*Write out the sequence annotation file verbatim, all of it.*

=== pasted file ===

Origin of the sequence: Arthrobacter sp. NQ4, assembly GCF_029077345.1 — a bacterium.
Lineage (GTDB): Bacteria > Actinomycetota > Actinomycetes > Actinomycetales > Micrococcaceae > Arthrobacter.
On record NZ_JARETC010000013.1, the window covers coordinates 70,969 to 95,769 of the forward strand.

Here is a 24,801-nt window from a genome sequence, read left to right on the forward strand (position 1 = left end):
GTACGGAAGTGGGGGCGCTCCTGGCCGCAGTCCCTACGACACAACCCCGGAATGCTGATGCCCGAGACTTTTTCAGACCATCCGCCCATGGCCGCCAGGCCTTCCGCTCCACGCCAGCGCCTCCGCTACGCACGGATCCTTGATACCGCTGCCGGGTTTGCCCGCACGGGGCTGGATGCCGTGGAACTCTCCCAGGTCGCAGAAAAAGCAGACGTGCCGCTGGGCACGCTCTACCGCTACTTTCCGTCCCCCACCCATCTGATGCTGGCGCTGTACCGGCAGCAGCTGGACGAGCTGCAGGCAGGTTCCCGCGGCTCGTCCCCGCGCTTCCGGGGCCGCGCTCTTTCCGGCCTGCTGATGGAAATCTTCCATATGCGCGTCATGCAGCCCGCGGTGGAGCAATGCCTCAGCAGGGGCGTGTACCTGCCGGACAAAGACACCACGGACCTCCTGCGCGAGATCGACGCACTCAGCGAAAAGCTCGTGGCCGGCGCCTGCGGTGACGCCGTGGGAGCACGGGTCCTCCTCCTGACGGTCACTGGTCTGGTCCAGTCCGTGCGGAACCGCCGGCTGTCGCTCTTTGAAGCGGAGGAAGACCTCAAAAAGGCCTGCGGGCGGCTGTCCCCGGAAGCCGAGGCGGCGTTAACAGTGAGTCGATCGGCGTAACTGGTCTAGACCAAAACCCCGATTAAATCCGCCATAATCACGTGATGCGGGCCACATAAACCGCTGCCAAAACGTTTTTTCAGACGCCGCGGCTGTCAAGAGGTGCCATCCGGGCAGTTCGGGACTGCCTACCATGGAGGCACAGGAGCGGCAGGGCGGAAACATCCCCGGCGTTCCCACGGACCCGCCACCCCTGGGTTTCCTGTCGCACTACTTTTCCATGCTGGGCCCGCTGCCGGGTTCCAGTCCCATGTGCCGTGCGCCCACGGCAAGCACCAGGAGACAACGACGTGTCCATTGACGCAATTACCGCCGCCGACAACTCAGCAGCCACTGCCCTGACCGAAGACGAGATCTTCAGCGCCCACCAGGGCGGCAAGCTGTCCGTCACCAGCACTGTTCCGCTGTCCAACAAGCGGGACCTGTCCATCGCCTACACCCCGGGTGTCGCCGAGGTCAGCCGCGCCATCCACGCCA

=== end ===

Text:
Origin of the sequence: Arthrobacter sp. NQ4, assembly GCF_029077345.1 — a bacterium.
Lineage (GTDB): Bacteria > Actinomycetota > Actinomycetes > Actinomycetales > Micrococcaceae > Arthrobacter.
On record NZ_JARETC010000013.1, the window covers coordinates 70,969 to 95,769 of the forward strand.

Here is a 24,801-nt window from a genome sequence, read left to right on the forward strand (position 1 = left end):
GTACGGAAGTGGGGGCGCTCCTGGCCGCAGTCCCTACGACACAACCCCGGAATGCTGATGCCCGAGACTTTTTCAGACCATCCGCCCATGGCCGCCAGGCCTTCCGCTCCACGCCAGCGCCTCCGCTACGCACGGATCCTTGATACCGCTGCCGGGTTTGCCCGCACGGGGCTGGATGCCGTGGAACTCTCCCAGGTCGCAGAAAAAGCAGACGTGCCGCTGGGCACGCTCTACCGCTACTTTCCGTCCCCCACCCATCTGATGCTGGCGCTGTACCGGCAGCAGCTGGACGAGCTGCAGGCAGGTTCCCGCGGCTCGTCCCCGCGCTTCCGGGGCCGCGCTCTTTCCGGCCTGCTGATGGAAATCTTCCATATGCGCGTCATGCAGCCCGCGGTGGAGCAATGCCTCAGCAGGGGCGTGTACCTGCCGGACAAAGACACCACGGACCTCCTGCGCGAGATCGACGCACTCAGCGAAAAGCTCGTGGCCGGCGCCTGCGGTGACGCCGTGGGAGCACGGGTCCTCCTCCTGACGGTCACTGGTCTGGTCCAGTCCGTGCGGAACCGCCGGCTGTCGCTCTTTGAAGCGGAGGAAGACCTCAAAAAGGCCTGCGGGCGGCTGTCCCCGGAAGCCGAGGCGGCGTTAACAGTGAGTCGATCGGCGTAACTGGTCTAGACCAAAACCCCGATTAAATCCGCCATAATCACGTGATGCGGGCCACATAAACCGCTGCCAAAACGTTTTTTCAGACGCCGCGGCTGTCAAGAGGTGCCATCCGGGCAGTTCGGGACTGCCTACCATGGAGGCACAGGAGCGGCAGGGCGGAAACATCCCCGGCGTTCCCACGGACCCGCCACCCCTGGGTTTCCTGTCGCACTACTTTTCCATGCTGGGCCCGCTGCCGGGTTCCAGTCCCATGTGCCGTGCGCCCACGGCAAGCACCAGGAGACAACGACGTGTCCATTGACGCAATTACCGCCGCCGACAACTCAGCAGCCACTGCCCTGACCGAAGACGAGATCTTCAGCGCCCACCAGGGCGGCAAGCTGTCCGTCACCAGCACTGTTCCGCTGTCCAACAAGCGGGACCTGTCCATCGCCTACACCCCGGGTGTCGCCGAGGTCAGCCGCGCCATCCACGCCA